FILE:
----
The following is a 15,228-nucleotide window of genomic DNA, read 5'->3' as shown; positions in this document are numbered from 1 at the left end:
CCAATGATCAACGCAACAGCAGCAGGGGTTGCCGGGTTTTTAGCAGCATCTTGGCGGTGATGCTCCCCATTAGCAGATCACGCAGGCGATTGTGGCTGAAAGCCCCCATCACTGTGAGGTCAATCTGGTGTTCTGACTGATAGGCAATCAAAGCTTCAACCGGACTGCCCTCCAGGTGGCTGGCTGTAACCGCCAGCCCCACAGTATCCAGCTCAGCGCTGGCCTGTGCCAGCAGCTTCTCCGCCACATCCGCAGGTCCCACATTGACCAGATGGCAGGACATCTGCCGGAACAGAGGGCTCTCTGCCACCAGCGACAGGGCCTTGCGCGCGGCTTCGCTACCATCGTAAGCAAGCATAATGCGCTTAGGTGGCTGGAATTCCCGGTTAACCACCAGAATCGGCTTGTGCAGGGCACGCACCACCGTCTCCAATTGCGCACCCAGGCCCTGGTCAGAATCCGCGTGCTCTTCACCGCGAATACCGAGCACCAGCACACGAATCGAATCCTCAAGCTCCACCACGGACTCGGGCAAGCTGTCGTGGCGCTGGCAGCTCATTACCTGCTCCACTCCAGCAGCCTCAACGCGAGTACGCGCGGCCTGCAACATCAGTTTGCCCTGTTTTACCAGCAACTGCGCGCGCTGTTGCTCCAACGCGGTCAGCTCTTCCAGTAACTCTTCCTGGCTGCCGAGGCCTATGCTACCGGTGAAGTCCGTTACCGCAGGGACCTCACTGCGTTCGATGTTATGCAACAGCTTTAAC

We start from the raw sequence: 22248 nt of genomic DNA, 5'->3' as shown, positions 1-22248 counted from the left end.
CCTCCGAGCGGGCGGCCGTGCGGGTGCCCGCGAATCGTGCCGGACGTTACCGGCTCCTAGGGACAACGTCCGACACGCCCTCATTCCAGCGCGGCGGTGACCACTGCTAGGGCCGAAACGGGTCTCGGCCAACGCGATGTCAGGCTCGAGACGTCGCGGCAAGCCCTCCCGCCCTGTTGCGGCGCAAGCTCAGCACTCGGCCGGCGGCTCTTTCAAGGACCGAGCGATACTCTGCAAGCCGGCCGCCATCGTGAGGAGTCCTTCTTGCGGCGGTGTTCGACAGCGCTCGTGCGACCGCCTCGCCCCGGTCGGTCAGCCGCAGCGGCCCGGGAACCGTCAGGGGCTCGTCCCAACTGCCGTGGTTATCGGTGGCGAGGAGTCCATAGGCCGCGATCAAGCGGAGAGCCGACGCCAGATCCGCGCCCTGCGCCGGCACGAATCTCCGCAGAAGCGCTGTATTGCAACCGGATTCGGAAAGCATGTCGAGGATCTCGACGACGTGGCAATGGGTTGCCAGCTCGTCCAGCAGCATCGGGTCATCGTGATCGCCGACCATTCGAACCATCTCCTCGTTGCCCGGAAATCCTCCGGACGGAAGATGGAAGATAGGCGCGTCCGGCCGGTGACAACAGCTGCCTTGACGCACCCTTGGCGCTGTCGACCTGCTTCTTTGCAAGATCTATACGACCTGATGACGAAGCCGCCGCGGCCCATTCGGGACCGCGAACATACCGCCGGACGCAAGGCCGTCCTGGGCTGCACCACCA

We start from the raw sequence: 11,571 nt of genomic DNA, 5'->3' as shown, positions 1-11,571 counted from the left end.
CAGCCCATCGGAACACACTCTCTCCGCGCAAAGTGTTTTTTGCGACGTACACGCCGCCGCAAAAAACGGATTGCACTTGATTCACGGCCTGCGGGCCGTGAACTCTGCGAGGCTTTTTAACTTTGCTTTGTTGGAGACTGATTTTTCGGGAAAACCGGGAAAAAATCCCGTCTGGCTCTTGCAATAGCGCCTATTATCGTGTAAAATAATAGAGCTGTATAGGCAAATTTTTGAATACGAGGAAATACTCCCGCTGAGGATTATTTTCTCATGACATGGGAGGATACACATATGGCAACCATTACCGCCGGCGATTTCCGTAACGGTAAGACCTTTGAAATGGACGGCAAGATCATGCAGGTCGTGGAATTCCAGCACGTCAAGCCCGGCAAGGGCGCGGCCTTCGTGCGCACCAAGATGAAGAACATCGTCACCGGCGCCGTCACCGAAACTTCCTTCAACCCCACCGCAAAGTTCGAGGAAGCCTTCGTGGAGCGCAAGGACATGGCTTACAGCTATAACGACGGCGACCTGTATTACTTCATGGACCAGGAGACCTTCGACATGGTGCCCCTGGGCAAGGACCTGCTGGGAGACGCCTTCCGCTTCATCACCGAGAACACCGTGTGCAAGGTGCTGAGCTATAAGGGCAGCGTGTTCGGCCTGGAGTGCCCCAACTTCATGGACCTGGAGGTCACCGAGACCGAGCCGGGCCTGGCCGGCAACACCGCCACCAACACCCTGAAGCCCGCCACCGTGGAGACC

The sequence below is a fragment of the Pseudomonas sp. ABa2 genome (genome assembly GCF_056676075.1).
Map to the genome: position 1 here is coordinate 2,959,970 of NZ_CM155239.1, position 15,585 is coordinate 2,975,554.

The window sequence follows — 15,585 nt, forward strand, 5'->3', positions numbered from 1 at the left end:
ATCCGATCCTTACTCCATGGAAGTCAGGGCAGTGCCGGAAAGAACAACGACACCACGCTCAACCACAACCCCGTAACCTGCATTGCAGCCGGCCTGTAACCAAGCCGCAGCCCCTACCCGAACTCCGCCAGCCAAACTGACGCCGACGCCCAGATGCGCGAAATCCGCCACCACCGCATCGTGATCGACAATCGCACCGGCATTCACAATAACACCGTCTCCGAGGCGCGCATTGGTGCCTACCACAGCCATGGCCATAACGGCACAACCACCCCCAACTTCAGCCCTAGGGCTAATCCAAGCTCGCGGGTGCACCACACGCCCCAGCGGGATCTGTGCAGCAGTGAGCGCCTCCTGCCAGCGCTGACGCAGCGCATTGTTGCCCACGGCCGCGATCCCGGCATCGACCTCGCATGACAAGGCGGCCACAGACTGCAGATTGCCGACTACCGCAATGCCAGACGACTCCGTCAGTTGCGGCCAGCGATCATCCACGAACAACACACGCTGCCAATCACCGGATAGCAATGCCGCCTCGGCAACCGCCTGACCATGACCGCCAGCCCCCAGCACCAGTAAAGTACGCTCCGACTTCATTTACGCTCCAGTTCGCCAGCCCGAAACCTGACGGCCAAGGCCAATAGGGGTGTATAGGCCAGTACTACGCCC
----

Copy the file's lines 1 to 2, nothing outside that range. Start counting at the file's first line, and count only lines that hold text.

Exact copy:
The following is a 15,228-nucleotide window of genomic DNA, read 5'->3' as shown; positions in this document are numbered from 1 at the left end:
CCAATGATCAACGCAACAGCAGCAGGGGTTGCCGGGTTTTTAGCAGCATCTTGGCGGTGATGCTCCCCATTAGCAGATCACGCAGGCGATTGTGGCTGAAAGCCCCCATCACTGTGAGGTCAATCTGGTGTTCTGACTGATAGGCAATCAAAGCTTCAACCGGACTGCCCTCCAGGTGGCTGGCTGTAACCGCCAGCCCCACAGTATCCAGCTCAGCGCTGGCCTGTGCCAGCAGCTTCTCCGCCACATCCGCAGGTCCCACATTGACCAGATGGCAGGACATCTGCCGGAACAGAGGGCTCTCTGCCACCAGCGACAGGGCCTTGCGCGCGGCTTCGCTACCATCGTAAGCAAGCATAATGCGCTTAGGTGGCTGGAATTCCCGGTTAACCACCAGAATCGGCTTGTGCAGGGCACGCACCACCGTCTCCAATTGCGCACCCAGGCCCTGGTCAGAATCCGCGTGCTCTTCACCGCGAATACCGAGCACCAGCACACGAATCGAATCCTCAAGCTCCACCACGGACTCGGGCAAGCTGTCGTGGCGCTGGCAGCTCATTACCTGCTCCACTCCAGCAGCCTCAACGCGAGTACGCGCGGCCTGCAACATCAGTTTGCCCTGTTTTACCAGCAACTGCGCGCGCTGTTGCTCCAACGCGGTCAGCTCTTCCAGTAACTCTTCCTGGCTGCCGAGGCCTATGCTACCGGTGAAGTCCGTTACCGCAGGGACCTCACTGCGTTCGATGTTATGCAACAGCTTTAAC